On the underside or bottom of the furnace 40 a graphite plate or disc 52a is provided which has underlying it a further and larger graphite plate or disc 51a. Under this are two layers high purity alumina "bubble" type brick 46a and 47a which are disposed in an overlapping manner and finally between the convex portion of the bottom of the shell 44 and the refractory brick layer 46a further castable insulating fireclay - (2800°F) 45b, similar to insulation 46, is provided. The same is true of the insulation 45a which is between the bottom portion of steel shell 44, the edge of the fire brick layer 46a and under the fire brick layer 47a.
In operation, dry slag is placed within the slag furnace 40 and heated by graphite electrodes 60 until, due to its resistance, it is melted and the electrodes are immersed in the slag which is heated to a temperature of 2800° - 2900°F. prior to tapping.
It has been found that slag furnace 40 has very few problems and may be used for one hundred heats with the carbon or graphite bricks 52 replaced every 25 heats more or less. Moreover, although the nozzle block 41 was originally made of graphite, it has been found that high alumina ram refractory may be utilized in its place and it may be readily replaced as previously indicated.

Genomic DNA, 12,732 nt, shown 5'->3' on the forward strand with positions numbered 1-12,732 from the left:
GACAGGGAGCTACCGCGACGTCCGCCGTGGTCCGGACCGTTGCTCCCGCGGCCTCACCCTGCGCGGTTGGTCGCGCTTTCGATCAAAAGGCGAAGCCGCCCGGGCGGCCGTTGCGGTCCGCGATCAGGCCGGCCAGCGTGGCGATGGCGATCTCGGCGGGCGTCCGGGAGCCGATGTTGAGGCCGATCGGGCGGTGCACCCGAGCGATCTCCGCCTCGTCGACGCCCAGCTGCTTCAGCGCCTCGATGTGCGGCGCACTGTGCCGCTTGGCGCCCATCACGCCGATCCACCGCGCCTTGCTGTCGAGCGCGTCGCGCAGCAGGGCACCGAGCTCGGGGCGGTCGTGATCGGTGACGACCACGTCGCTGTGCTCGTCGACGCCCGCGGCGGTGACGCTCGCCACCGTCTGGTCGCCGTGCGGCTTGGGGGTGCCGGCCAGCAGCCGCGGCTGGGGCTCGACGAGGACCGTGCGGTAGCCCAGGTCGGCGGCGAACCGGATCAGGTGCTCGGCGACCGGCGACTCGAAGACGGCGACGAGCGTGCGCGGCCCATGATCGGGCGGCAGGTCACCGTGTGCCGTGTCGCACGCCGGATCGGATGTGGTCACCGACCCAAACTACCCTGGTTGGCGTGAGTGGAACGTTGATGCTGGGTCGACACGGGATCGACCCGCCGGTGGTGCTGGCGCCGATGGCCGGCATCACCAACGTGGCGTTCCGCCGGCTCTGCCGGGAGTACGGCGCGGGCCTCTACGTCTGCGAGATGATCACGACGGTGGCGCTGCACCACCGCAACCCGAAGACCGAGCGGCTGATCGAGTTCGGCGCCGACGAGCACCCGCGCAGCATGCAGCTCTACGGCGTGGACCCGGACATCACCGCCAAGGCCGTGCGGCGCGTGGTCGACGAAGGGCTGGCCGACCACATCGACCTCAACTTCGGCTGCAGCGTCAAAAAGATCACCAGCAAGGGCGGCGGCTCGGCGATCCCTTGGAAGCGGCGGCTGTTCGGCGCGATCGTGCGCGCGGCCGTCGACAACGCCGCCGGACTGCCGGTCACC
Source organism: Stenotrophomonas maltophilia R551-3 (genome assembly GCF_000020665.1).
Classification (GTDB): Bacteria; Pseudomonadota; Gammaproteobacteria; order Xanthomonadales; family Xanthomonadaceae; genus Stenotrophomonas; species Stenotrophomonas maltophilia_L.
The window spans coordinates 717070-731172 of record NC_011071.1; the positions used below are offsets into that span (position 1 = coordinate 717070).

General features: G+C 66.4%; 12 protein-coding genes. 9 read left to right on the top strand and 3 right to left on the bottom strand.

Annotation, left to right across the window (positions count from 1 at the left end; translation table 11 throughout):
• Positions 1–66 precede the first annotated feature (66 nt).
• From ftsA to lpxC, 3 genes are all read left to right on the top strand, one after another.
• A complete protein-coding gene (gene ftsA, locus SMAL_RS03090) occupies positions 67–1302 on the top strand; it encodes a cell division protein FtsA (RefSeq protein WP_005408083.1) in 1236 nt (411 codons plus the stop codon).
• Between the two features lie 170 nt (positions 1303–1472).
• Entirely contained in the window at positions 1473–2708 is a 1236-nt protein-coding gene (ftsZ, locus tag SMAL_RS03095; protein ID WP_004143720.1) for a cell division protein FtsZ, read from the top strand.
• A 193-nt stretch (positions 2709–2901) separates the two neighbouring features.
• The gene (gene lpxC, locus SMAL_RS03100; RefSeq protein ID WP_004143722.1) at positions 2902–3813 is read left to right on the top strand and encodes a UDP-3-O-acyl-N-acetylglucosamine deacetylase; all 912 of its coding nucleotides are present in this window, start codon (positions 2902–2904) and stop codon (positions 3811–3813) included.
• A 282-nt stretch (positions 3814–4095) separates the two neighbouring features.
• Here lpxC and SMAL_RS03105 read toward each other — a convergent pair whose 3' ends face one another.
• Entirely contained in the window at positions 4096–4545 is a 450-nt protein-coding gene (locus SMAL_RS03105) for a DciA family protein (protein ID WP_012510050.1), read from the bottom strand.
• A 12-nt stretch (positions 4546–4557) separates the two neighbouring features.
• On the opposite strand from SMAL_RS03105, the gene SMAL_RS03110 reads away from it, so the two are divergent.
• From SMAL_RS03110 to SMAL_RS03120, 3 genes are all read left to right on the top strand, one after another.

When the slag furnace is caused by appropriate means (not shown) to tilt about trunnion 42, it is capable of tilting more than 90° whereby all the slag may be poured into the funnel portion 29 of conduit 27 whereupon it enters from conduit 27 into the electroslag refining process mold, not shown.
As set forth previously, the furnace 40 has a capacity of about 11/2 tons of slag or at least about 2800 pounds. It takes about 11/2 to 2 hours to melt and bring 1,000 pounds of slag to the desired temperature. Thus, for 2800 pounds, the required time is about 31/2 - 4 hours. The slag charging time via funnel portion 29 does not normally exceed four minutes.